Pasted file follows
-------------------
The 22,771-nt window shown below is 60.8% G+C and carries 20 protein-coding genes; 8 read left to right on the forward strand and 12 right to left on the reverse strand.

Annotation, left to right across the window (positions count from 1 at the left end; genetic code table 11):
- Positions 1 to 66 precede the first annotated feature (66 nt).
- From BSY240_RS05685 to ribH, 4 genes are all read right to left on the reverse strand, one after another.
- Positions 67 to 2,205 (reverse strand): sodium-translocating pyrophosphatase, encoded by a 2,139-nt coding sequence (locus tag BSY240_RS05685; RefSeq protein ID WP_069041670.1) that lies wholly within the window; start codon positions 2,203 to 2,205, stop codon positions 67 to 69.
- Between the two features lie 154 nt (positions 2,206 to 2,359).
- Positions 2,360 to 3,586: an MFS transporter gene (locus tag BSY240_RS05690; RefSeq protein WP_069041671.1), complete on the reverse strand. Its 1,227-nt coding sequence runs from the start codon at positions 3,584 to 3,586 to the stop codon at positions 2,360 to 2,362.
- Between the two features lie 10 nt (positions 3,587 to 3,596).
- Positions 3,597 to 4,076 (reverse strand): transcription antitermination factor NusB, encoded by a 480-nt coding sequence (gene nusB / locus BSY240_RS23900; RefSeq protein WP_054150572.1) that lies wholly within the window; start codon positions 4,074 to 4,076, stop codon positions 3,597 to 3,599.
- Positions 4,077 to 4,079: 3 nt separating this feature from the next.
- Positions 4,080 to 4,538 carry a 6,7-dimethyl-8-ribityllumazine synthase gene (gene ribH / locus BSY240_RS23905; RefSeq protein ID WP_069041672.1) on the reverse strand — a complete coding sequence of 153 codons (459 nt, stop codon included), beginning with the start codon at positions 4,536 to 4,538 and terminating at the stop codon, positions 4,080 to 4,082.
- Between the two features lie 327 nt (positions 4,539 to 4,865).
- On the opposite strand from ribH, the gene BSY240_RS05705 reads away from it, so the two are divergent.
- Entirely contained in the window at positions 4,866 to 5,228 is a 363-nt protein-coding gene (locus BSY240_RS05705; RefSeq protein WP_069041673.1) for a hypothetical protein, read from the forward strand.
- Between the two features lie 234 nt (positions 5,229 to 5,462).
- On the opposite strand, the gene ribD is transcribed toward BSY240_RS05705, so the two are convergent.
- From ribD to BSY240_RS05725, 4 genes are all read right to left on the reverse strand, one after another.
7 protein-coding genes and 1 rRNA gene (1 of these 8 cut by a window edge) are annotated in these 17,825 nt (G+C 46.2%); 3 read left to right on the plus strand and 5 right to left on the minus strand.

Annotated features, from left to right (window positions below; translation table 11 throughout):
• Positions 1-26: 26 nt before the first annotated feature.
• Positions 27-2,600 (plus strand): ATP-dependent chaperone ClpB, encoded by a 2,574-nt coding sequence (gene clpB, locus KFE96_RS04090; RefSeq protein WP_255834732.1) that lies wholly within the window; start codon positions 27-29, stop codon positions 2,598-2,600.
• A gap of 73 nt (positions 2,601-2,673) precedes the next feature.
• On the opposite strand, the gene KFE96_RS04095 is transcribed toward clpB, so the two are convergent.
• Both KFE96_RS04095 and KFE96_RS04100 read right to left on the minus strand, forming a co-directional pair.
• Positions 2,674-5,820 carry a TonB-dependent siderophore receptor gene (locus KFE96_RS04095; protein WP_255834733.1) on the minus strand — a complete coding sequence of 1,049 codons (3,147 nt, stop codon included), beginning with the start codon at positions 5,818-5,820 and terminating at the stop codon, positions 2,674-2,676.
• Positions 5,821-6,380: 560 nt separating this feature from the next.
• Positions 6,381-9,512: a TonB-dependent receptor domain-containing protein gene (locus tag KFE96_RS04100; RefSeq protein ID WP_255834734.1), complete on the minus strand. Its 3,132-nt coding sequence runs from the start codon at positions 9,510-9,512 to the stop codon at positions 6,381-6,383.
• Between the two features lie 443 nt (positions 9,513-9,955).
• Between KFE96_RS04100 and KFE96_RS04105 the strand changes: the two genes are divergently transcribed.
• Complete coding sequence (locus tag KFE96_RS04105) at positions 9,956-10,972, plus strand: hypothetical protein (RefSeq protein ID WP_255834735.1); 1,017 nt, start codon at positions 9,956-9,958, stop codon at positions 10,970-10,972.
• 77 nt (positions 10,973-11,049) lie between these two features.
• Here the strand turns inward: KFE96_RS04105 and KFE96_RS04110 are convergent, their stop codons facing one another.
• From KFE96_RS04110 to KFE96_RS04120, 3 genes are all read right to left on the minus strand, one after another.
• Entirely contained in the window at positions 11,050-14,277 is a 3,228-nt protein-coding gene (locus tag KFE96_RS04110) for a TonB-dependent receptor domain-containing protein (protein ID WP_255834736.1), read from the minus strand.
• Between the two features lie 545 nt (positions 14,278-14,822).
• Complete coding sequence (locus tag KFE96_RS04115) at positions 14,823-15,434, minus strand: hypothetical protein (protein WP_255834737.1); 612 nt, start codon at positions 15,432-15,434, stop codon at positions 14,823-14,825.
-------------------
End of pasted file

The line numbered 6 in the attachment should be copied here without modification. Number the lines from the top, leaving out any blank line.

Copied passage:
- Between the two features lie 154 nt (positions 2,206 to 2,359).